Then ten years ago, I started working on this, I call it a brain fitness program. It’s called MAP Training. It stands for mental and physical training. I devised it based on my research on the brain. Even once I developed it, I had to — does it even work? Does it really help people with their traumas and the way they feel about themselves? That took another five or ten years to get enough data to be confident that this was something that people could do, should do, might want to do. That was the final part of this trajectory where I was like, okay, now I’m going to write this book. Not to mention the fact that I’m getting older. I was like, okay, I just have to write it because time is wasting. It took me about three years, actually. I mentioned I started it somewhat around the Me Too movement because I do work on that type of trauma as well. Then the pandemic came. It kind of evolved during that time period when I was isolated.

Zibby: How do you feel now? How do you feel that now you have a book that would be in the library that your mom could’ve found?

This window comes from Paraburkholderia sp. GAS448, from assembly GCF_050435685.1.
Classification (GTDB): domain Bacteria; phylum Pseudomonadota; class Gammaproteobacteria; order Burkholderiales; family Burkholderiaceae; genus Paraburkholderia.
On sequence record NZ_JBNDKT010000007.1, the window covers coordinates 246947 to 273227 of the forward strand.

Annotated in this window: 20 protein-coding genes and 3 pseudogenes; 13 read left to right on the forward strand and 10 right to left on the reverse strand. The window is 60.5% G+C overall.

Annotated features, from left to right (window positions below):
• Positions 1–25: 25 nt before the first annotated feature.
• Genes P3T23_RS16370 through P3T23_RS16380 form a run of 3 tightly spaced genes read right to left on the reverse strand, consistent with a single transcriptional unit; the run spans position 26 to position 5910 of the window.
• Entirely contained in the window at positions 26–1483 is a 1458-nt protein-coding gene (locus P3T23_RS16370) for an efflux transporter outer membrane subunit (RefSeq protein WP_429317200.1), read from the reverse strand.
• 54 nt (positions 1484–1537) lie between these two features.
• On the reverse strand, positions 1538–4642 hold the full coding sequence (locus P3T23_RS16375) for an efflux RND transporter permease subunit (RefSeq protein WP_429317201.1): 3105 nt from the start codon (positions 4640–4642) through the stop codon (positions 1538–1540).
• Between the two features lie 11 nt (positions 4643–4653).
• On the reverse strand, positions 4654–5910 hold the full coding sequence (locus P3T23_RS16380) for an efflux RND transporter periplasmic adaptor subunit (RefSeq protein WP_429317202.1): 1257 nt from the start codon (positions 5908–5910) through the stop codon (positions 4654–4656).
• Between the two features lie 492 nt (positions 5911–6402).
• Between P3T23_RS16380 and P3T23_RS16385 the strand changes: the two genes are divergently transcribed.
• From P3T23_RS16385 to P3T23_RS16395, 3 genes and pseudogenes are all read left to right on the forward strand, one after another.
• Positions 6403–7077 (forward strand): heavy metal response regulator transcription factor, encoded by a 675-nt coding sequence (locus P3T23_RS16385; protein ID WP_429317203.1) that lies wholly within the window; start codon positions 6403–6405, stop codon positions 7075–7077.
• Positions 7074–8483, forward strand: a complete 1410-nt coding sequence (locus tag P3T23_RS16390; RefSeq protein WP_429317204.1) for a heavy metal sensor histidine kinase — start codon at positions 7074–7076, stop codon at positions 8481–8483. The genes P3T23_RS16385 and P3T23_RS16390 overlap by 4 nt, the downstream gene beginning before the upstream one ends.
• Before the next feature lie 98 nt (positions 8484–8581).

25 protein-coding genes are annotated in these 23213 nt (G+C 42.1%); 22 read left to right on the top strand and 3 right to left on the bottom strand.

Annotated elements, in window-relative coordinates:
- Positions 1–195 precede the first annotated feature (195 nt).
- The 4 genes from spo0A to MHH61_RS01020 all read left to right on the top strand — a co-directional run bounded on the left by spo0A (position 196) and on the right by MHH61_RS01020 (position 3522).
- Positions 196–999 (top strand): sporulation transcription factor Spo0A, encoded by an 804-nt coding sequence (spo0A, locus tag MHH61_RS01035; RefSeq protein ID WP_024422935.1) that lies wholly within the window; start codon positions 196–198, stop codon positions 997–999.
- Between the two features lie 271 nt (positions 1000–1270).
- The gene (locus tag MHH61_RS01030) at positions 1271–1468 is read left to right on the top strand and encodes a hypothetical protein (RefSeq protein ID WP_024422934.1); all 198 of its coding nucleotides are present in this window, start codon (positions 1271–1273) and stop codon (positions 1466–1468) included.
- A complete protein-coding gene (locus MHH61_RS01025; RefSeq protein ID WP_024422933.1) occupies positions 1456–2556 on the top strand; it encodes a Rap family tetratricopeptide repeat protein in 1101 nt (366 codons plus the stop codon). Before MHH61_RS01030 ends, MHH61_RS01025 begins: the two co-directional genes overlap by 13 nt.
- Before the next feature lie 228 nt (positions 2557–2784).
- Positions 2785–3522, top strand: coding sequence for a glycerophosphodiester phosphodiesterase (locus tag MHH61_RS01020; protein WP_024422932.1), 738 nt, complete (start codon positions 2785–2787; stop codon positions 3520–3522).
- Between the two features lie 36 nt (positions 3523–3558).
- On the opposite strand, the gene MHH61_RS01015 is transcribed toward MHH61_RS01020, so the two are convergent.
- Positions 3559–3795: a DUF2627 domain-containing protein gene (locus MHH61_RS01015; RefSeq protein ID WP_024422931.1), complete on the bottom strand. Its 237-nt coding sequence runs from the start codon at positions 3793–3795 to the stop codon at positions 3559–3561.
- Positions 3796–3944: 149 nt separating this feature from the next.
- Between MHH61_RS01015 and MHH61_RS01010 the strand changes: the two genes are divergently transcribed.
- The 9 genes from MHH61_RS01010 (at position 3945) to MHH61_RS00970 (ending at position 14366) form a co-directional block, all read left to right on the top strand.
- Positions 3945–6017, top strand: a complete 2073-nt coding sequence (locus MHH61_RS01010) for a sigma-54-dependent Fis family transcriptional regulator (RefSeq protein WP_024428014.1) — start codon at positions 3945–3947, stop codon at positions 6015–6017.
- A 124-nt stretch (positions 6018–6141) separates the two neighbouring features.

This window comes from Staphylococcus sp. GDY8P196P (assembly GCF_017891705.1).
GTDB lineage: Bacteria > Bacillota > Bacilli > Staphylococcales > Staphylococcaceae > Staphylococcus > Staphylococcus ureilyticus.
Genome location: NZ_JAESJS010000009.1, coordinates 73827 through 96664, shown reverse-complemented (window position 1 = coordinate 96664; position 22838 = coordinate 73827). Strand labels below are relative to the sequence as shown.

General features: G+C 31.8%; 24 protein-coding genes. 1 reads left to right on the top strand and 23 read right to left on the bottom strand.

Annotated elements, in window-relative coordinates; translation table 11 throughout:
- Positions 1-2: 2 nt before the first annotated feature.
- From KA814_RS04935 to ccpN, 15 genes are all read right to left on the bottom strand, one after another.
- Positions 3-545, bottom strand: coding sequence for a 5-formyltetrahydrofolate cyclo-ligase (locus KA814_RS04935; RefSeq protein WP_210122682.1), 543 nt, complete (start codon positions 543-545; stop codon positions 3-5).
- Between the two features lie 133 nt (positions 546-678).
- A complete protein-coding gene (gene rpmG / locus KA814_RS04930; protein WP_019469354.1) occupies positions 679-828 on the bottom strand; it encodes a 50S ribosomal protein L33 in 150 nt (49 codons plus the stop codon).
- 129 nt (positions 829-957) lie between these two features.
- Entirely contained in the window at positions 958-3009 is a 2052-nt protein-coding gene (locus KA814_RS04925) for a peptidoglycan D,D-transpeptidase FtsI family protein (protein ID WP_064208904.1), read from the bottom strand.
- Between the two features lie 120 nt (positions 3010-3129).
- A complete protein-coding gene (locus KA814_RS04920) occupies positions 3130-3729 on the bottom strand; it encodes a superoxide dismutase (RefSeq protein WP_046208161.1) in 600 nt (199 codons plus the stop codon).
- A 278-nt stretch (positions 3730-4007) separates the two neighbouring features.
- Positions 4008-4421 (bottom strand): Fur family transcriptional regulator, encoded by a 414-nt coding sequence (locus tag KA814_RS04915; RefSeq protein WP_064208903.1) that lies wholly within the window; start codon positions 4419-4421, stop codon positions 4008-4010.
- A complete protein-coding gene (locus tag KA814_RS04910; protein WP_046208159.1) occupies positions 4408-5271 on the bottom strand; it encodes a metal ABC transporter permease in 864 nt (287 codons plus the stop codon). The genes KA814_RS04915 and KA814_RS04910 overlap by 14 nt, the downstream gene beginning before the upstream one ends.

Tracey: Oh, my god, I’ll start crying again. I’m a little bit worried, as probably most authors are, will people like it? Did I say something crazy? I’ve gone through that stage. I’m probably still in that stage. I was talking to this woman who runs a bookstore at the university. It’s really cool. It’s a nonprofit bookstore. She gives out books for free to all over the country. She was telling me, she said, “Your book, it’ll be there until the end of time.” Maybe that’s not exactly true. I was like, okay. That makes me feel kind of okay. Even if everyone doesn’t love it, there’s nuggets in there that will be important, that will help people in their everyday lives.

Zibby: I agree. Do you have any advice for aspiring authors?